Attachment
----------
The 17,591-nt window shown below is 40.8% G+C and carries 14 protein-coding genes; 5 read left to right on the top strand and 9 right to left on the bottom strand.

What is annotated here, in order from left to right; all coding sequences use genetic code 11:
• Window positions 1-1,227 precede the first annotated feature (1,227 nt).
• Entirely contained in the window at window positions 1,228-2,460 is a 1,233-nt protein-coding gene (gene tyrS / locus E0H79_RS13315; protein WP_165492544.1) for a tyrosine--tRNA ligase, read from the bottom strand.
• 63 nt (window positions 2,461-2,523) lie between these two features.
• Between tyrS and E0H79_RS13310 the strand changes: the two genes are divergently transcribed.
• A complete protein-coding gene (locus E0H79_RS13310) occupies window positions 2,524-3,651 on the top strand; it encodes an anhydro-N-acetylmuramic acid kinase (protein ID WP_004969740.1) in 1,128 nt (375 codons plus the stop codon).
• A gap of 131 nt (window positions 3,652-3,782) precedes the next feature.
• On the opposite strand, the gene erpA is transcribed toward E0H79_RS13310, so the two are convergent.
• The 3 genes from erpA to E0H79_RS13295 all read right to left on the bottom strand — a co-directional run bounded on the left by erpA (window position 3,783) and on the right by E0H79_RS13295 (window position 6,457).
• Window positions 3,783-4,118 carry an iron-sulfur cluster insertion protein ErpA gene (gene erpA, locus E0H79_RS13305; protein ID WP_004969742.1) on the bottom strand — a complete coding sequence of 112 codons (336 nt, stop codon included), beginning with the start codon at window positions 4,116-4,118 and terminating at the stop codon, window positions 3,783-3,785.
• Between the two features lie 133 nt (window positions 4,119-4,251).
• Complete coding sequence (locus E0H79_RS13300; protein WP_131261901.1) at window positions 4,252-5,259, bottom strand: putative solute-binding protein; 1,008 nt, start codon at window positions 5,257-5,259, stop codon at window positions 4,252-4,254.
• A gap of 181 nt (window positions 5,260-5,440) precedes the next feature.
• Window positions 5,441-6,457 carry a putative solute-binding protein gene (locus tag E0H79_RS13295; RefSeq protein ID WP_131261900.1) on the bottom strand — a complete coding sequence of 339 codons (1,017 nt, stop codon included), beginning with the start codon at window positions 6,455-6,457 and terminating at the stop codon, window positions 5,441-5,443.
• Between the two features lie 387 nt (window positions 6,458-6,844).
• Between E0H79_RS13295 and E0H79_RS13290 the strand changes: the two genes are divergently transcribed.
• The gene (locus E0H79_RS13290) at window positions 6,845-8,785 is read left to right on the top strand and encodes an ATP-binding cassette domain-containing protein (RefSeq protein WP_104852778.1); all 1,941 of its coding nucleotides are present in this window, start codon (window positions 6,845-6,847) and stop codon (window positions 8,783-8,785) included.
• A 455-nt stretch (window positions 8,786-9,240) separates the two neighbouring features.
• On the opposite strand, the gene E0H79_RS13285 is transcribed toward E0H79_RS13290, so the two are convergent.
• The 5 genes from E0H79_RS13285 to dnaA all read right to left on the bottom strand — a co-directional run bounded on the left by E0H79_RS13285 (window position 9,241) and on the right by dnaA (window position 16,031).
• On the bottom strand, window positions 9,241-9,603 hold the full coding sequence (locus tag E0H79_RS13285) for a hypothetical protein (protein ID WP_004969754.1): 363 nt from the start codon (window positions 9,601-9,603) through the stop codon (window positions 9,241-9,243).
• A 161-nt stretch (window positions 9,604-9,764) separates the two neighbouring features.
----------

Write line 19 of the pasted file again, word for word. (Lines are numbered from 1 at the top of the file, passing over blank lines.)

• A 455-nt stretch (window positions 8,786-9,240) separates the two neighbouring features.